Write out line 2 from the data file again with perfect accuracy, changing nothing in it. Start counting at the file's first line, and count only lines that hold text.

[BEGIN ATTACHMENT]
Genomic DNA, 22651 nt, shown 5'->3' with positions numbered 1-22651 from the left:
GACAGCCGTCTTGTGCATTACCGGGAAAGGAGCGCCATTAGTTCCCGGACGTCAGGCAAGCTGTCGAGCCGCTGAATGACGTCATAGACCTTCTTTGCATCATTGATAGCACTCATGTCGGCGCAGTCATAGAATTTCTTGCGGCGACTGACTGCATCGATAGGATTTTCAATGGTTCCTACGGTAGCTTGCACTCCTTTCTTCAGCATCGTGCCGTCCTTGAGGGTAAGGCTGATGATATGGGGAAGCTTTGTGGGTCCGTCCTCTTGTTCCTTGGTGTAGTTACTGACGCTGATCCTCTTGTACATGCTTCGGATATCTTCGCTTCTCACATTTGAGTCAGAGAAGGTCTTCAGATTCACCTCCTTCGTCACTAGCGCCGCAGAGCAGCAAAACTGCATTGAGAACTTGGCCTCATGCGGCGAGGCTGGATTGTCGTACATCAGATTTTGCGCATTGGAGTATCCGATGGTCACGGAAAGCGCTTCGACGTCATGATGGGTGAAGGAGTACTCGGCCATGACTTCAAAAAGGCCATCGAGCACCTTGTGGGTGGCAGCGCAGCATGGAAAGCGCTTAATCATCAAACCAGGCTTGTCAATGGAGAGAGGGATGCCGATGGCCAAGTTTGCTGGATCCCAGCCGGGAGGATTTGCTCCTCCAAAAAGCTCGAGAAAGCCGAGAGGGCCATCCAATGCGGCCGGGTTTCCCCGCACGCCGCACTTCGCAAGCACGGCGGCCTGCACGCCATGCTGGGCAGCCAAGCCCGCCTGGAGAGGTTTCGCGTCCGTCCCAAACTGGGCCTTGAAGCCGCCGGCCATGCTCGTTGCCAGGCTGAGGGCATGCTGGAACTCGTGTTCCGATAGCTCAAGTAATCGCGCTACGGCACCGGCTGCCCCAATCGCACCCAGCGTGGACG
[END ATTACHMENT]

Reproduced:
GACAGCCGTCTTGTGCATTACCGGGAAAGGAGCGCCATTAGTTCCCGGACGTCAGGCAAGCTGTCGAGCCGCTGAATGACGTCATAGACCTTCTTTGCATCATTGATAGCACTCATGTCGGCGCAGTCATAGAATTTCTTGCGGCGACTGACTGCATCGATAGGATTTTCAATGGTTCCTACGGTAGCTTGCACTCCTTTCTTCAGCATCGTGCCGTCCTTGAGGGTAAGGCTGATGATATGGGGAAGCTTTGTGGGTCCGTCCTCTTGTTCCTTGGTGTAGTTACTGACGCTGATCCTCTTGTACATGCTTCGGATATCTTCGCTTCTCACATTTGAGTCAGAGAAGGTCTTCAGATTCACCTCCTTCGTCACTAGCGCCGCAGAGCAGCAAAACTGCATTGAGAACTTGGCCTCATGCGGCGAGGCTGGATTGTCGTACATCAGATTTTGCGCATTGGAGTATCCGATGGTCACGGAAAGCGCTTCGACGTCATGATGGGTGAAGGAGTACTCGGCCATGACTTCAAAAAGGCCATCGAGCACCTTGTGGGTGGCAGCGCAGCATGGAAAGCGCTTAATCATCAAACCAGGCTTGTCAATGGAGAGAGGGATGCCGATGGCCAAGTTTGCTGGATCCCAGCCGGGAGGATTTGCTCCTCCAAAAAGCTCGAGAAAGCCGAGAGGGCCATCCAATGCGGCCGGGTTTCCCCGCACGCCGCACTTCGCAAGCACGGCGGCCTGCACGCCATGCTGGGCAGCCAAGCCCGCCTGGAGAGGTTTCGCGTCCGTCCCAAACTGGGCCTTGAAGCCGCCGGCCATGCTCGTTGCCAGGCTGAGGGCATGCTGGAACTCGTGTTCCGATAGCTCAAGTAATCGCGCTACGGCACCGGCTGCCCCAATCGCACCCAGCGTGGACG